Suffering #3: We’re guaranteed it! by Robynn
Entitlement is an interesting and pervasive attitude these days. I deserve to feel good about myself. I deserve wealth. I deserve happiness. I deserve respect. I deserve a massage, a night out, another drink, a bowl of ice cream, a raise at work, an easier life.
Jesus had an opinion about this idea of entitlement. There were two brothers –friends of his, part of his close circle, men who had heard him teach, men who had hung out with him– who approached Jesus with a simple request. Could he do them a favour? When everything settles down and, Jesus, you are sitting on your glorious throne, if it wouldn’t be too much to ask, could we please sit on either side of you? One on your left, one on your right? We can sort out who sits on which side later….but could we? Please?
I can imagine Jesus just shaking his head when he replies, You don’t have a clue what you’re asking.
Are you able to drink from the bitter cup of suffering I am about to drink? Are you able to be baptized with the baptism of suffering I must be baptized with? (Mark 10:38)
It’s easy, as a reader of this story, to be pretty hard on these two blokes! Who did they think they were? Had they been listening at all when Jesus taught on humility and the hard road? They had seen him up close. They’d been camping with him. They’d gone out for drinks with him. They followed him and watched while he healed kindly, when he welcomed little children.
But maybe they were a little like me.
I once met with Father Albert at Conception Abbey for spiritual direction. I was on a three day retreat and I had signed up to meet with a director. Lowell and I were at a cross roads. I needed guidance. During our time together, tucked into the middle of the conversation about mothering and gifting and ambition, I admitted, “Father Albert, I want to be famous!” He threw back his head and guffawed. Apparently no one had ever said that out loud to him before.
If that comment was written in the gospels, readers would judge me. They’d read it with an obnoxious tone of voice. They’d roll their eyes and mumble, Who does she think she is? What does she have to offer? How on earth would she ever be famous?
But what the reader wouldn’t know is my heart in it. I wasn’t motivated by fame and the quest to be a celebrity. I longed to use my gifts, to teach publicly, to call groups of people to Jesus. And doing that to large crowds seemed somehow more efficient. As ignoble as it sounds, and really is at a deep level, I thought I would like to be famous. It was ridiculous then when I said it and it’s even more ridiculous now looking back on it. I’ll never be that. Nor do I want that any more.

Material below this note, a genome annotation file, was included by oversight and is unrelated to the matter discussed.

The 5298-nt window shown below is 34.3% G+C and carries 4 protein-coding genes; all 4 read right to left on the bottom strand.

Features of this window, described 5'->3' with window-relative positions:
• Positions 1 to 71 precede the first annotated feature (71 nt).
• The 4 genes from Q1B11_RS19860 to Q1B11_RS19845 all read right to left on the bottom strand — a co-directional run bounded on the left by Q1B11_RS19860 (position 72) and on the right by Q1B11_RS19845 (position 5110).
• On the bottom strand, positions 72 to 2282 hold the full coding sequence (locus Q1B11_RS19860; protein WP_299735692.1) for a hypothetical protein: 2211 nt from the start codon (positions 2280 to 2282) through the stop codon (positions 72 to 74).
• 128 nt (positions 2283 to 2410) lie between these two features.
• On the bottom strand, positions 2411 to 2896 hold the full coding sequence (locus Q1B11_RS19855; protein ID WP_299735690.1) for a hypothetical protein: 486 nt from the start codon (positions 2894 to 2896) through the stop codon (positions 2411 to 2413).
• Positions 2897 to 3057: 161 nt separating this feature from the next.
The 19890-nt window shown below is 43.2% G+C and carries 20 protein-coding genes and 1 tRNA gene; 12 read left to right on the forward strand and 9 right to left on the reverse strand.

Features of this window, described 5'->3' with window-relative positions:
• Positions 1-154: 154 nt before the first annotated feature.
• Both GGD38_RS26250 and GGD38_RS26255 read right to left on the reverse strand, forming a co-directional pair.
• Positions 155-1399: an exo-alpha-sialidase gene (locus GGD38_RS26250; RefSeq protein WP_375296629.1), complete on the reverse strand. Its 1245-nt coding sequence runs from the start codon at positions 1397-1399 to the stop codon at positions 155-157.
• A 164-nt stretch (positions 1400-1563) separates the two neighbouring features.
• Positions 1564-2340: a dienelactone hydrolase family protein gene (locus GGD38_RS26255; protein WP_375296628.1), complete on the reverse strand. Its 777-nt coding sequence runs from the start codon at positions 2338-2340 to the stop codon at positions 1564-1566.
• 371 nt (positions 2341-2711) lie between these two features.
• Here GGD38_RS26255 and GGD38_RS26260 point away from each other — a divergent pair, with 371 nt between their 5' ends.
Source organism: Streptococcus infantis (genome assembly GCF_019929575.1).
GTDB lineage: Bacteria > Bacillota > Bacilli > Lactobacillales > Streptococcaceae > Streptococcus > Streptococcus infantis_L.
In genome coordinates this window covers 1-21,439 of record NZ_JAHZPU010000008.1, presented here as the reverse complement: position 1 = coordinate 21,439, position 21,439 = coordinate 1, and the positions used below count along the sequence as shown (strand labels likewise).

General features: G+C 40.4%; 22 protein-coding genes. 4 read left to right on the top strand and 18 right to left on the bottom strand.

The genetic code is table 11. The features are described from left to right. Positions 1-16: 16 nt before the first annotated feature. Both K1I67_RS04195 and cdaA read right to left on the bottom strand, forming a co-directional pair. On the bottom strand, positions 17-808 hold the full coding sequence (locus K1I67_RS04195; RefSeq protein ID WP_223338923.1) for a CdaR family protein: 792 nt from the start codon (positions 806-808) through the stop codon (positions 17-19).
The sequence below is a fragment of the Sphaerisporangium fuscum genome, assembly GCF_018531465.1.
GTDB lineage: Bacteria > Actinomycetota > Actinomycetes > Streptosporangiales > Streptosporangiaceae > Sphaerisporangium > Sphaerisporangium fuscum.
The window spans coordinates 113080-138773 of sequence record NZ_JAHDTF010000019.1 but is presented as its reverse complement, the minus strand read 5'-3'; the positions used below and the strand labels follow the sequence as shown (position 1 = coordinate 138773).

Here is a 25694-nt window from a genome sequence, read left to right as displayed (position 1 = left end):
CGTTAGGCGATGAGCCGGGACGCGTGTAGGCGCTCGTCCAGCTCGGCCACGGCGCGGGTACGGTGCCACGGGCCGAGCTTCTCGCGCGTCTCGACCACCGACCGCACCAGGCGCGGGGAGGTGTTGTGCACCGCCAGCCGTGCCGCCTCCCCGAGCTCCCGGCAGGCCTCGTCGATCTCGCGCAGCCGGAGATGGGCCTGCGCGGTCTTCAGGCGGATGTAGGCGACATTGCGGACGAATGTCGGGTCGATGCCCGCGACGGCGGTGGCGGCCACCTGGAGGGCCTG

My point is it’s easy to judge these two brothers. Jesus doesn’t. He does highlight their naiveté. They don’t know what they are asking. He can’t commit those two chairs to them. It doesn’t work that way. They aren’t entitled to them. The only thing he can guarantee is that they will suffer. The only thing they are entitled to is the “bitter cup of suffering”.
Several weeks ago I wrote a piece on longings. The Jesus story I cited was one that comes right after this particular one in the St Mark’s gospel. Bartimaeus the blind man, when Jesus asks him what can I do for you, responds, I want to see. Here when Jesus asks the two brothers what can I do for you, they ask for positions or roles. It’s an intriguing contrast. The blind man wants to see. The brothers want to get ahead. Jesus loves to give sight to the blind. Bartimaeus walks away seeing. Jesus doesn’t work in the advancement department. He doesn’t promote or demote. The only thing he guarantees is suffering, pain, agony.
The kingdom of God turns everything upside down. You want an exemption? You want to be removed from the circus and given an honorable place to sit down? Sorry…that doesn’t happen. Jesus goes on to further articulate. Kingdom rules for advanced placement include suffering. Kingdom rules for leadership include serving. Kingdom rules for being first include being last. Kingdom rules for getting good service include attending to others. Kingdom rules for the good life mean laying down your life, dying to yourself.
These two brothers were Jesus’ friends. He wasn’t being harsh or unkind when he promised them suffering. He was speaking to their reality. They would surely suffer. And he would be with them in it, And lo, I am with you always. As would the Holy Comforter be, whom he would later send.
As horrendous as this sounds, we are all entitled….to suffering. I’m not saying that we deserve to suffer. Heaven forbid! This is not the life we were created for! But I am saying there are no other true guarantees in life. We will suffer, every one of us. Suffering will happen. But we do not need to suffer alone. The Man of Sorrows, acquainted with grief, joins us in our pain. He waits for us there, quietly, in the hallways of hardship ready to carry our burdens.